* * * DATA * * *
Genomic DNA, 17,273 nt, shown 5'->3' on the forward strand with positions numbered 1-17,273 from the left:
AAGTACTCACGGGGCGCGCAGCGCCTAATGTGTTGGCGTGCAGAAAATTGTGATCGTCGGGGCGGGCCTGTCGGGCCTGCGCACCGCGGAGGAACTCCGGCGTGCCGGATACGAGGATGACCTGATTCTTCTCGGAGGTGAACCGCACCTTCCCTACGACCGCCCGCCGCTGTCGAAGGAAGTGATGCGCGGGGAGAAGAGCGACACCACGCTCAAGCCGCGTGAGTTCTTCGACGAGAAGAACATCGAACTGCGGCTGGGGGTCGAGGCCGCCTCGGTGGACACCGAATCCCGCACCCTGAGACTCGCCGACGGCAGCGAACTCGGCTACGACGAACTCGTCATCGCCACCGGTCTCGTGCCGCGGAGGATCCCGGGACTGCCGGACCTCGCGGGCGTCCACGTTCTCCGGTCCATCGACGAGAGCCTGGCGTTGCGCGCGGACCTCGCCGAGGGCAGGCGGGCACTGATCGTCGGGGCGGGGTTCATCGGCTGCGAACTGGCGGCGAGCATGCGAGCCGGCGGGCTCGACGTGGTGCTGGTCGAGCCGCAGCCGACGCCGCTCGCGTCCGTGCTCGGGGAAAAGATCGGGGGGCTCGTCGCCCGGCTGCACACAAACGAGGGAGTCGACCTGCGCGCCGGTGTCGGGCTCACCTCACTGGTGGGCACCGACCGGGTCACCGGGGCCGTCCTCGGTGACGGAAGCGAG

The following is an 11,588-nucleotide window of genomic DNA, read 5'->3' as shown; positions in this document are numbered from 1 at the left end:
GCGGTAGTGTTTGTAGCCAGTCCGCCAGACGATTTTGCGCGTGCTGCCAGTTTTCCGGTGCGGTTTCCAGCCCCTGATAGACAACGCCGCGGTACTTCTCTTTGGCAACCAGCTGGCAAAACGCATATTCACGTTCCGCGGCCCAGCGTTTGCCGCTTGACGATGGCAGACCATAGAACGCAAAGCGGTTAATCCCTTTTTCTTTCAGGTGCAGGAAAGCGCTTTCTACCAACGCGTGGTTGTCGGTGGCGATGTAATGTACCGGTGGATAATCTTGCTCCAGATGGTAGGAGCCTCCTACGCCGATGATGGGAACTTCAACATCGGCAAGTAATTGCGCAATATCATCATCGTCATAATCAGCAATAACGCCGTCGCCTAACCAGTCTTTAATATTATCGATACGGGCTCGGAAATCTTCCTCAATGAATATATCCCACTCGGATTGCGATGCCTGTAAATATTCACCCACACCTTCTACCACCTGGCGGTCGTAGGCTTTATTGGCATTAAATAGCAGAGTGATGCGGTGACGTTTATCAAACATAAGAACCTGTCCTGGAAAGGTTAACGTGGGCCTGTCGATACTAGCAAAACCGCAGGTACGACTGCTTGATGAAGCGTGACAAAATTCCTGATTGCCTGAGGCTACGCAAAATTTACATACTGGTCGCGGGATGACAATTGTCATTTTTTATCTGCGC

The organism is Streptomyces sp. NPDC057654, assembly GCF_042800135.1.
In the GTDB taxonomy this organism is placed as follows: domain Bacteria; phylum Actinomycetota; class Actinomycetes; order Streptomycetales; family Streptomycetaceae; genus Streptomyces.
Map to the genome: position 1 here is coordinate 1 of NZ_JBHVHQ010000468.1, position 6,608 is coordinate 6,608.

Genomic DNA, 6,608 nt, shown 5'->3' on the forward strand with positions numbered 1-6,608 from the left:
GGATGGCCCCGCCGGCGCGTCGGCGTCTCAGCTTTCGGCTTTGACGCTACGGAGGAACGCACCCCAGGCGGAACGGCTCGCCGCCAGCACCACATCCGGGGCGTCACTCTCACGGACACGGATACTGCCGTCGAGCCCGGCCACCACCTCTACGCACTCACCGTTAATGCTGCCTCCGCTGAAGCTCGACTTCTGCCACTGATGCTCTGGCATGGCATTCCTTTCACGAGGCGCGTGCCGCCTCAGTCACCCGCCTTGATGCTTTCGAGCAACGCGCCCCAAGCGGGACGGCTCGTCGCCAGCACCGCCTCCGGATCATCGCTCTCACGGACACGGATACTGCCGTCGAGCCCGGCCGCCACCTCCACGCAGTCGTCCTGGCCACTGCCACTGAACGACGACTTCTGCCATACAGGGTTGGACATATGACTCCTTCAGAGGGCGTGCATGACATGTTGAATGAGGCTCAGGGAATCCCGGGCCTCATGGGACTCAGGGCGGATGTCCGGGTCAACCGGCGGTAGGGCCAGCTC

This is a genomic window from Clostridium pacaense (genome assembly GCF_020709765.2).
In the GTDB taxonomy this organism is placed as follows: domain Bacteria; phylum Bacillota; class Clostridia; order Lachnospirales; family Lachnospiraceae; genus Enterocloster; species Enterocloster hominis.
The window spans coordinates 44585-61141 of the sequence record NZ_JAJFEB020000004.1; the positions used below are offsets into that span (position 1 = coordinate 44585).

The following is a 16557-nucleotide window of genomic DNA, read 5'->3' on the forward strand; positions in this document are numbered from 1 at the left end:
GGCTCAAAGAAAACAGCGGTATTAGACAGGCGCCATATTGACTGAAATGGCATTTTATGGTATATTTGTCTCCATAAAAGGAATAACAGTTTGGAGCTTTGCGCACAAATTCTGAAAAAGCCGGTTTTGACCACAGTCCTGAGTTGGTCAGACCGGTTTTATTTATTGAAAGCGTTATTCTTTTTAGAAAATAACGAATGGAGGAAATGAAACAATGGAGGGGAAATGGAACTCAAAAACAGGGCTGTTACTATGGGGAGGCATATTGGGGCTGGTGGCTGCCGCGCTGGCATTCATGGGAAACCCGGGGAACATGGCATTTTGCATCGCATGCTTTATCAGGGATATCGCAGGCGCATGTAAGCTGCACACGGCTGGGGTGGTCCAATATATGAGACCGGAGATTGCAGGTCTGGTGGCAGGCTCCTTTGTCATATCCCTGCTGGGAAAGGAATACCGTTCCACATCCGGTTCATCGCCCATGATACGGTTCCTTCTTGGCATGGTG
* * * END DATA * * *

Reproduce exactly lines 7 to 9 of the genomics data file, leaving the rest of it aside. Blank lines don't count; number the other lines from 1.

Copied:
Map to the genome: position 1 here is coordinate 1 of NZ_JBHVHQ010000468.1, position 6,608 is coordinate 6,608.

Genomic DNA, 6,608 nt, shown 5'->3' on the forward strand with positions numbered 1-6,608 from the left:
GGATGGCCCCGCCGGCGCGTCGGCGTCTCAGCTTTCGGCTTTGACGCTACGGAGGAACGCACCCCAGGCGGAACGGCTCGCCGCCAGCACCACATCCGGGGCGTCACTCTCACGGACACGGATACTGCCGTCGAGCCCGGCCACCACCTCTACGCACTCACCGTTAATGCTGCCTCCGCTGAAGCTCGACTTCTGCCACTGATGCTCTGGCATGGCATTCCTTTCACGAGGCGCGTGCCGCCTCAGTCACCCGCCTTGATGCTTTCGAGCAACGCGCCCCAAGCGGGACGGCTCGTCGCCAGCACCGCCTCCGGATCATCGCTCTCACGGACACGGATACTGCCGTCGAGCCCGGCCGCCACCTCCACGCAGTCGTCCTGGCCACTGCCACTGAACGACGACTTCTGCCATACAGGGTTGGACATATGACTCCTTCAGAGGGCGTGCATGACATGTTGAATGAGGCTCAGGGAATCCCGGGCCTCATGGGACTCAGGGCGGATGTCCGGGTCAACCGGCGGTAGGGCCAGCTC